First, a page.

Angry Doctor

Thursday, September 14, 2006

Millions of years of human history can't be wrong

I'm a little surprised Dr Crippen hasn't blogged about this issue.

(What brought my attention to the topic was
this letter to the Guardian, which brought this reply.)

We've discussed this topic in our local context

angry doc is disturbed by the fact that the MHRA titled its press release "Improved patient information and greater consumer choice", when most patients (or are they consumers? angry doc is confused) are probably unaware that different labeling standards apply for 'western' medicine and alternative medicine remedies.

Like it or not, government 'regulation' is often seen as approval or even promotion. Calling patients consumers does not change the fact that they are sick people who may be misled into thinking that they are taking a proven cure for their illness when all that regulation means is that the product has not been shown to be harmful.

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  • well, whatever our individual views on the matter are, it can't be denied that alternative medicine is becoming big. some even call it the next big thing. with franchises like 'Dr China' becoming commonplace in the West, and with many countries' healthcare systems unable to cope with demand, it's inevitable that more and more people will turn to alternative medicine. it's hard to side with one or the other, despite being a medic myself, because traditional medicine is so ingrained in Asian societies. i agree though that government regulation is often seen as's the whole should-we-give-free-needles-to-addicts issue again. it's becoming a VERY big playing field for quacks.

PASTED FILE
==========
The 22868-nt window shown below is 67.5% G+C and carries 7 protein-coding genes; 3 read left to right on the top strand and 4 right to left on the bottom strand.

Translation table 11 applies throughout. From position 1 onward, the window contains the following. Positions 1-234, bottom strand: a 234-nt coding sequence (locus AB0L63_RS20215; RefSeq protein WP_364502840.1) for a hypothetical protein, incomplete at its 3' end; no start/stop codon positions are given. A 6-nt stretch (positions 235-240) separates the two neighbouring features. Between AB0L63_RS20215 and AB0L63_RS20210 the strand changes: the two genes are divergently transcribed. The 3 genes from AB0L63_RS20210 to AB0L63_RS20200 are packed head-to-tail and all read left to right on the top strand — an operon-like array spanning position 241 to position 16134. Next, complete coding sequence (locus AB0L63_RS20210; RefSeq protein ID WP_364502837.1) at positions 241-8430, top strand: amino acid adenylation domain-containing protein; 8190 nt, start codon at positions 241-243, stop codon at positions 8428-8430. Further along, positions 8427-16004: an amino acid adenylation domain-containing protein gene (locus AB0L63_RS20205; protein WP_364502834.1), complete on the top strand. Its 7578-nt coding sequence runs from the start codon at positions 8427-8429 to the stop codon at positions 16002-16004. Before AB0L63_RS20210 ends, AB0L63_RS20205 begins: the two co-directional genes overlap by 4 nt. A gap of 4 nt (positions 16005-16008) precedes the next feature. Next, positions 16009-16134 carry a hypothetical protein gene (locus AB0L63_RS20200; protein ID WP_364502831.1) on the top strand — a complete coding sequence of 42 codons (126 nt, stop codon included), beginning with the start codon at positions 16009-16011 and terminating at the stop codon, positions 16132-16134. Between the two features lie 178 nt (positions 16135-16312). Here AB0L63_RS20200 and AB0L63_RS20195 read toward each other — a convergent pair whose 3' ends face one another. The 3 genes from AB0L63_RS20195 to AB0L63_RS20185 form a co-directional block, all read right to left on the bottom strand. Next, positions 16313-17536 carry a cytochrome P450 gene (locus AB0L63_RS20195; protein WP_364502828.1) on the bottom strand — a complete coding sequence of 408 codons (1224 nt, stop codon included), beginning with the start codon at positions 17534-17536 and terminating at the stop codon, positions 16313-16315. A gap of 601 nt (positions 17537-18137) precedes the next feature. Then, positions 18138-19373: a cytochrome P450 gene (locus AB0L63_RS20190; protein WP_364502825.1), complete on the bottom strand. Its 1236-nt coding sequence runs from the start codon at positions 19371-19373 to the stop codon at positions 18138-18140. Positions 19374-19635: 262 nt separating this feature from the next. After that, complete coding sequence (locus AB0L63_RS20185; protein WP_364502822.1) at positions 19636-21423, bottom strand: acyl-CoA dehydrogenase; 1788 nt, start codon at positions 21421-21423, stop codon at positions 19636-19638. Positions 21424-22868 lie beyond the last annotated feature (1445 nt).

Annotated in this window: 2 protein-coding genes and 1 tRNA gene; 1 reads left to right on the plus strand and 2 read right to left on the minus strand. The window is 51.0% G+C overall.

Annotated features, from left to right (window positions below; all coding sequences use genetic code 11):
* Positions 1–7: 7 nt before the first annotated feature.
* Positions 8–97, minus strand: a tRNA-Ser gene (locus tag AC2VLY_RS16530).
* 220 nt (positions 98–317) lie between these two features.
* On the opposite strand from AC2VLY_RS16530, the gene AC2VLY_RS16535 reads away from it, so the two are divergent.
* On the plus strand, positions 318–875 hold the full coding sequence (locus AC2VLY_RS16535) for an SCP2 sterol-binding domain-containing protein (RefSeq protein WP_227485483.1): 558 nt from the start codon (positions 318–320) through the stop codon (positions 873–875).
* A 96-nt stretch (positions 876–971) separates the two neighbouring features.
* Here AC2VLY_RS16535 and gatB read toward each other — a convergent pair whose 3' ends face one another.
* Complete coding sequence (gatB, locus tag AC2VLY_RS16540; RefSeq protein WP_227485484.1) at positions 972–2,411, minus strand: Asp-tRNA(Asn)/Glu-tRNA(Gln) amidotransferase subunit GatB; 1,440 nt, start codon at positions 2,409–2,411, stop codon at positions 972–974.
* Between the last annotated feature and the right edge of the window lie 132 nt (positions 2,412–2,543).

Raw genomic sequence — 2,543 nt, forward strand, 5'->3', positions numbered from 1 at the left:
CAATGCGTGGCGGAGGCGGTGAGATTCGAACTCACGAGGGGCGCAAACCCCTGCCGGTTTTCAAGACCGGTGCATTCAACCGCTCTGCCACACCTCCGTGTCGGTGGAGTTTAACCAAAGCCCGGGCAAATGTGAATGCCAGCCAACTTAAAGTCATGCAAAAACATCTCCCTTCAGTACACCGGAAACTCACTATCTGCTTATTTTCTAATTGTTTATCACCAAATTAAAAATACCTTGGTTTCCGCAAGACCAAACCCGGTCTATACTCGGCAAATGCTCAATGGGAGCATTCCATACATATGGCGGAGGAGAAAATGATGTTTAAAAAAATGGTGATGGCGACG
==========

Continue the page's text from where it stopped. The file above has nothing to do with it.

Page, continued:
By Blogger The Angry Medic, At September 15, 2006 9:47 pm  

  • Turning to unproven alternative medicine is false economy for both patients and governments. There is no such thing as a homeopathy ICU and ultimately patients who need tertiary care will end up in the care of western medicine. The bill will have to be paid for.

    Allowing alternative medicine to be promoted with token or nominal regulation ('you can sell it until it is proven unsafe') or even promoting alternative medicine with the hope that it will relief the burden on state-subsidised mainstream healthcare system is also a short-term solution. If you give unproven therapy the veneer of legitimacy, it will probably be a matter of time before the public demand that the therapy be also subsidised.

    I believe there is no reason for healthcare regulators to choose to embrace whole alternative medicine 'paradigm' or 'tradition', when they can 'have the best of both worlds' by requiring them to prove the efficacy of each of their component therapies, rejecting those that do not work and keeping those that do.

    I know it's about economics and politics, but the people they call consumers and voters, I call patients.

    By Blogger angry doc, At September 15, 2006 10:16 pm  

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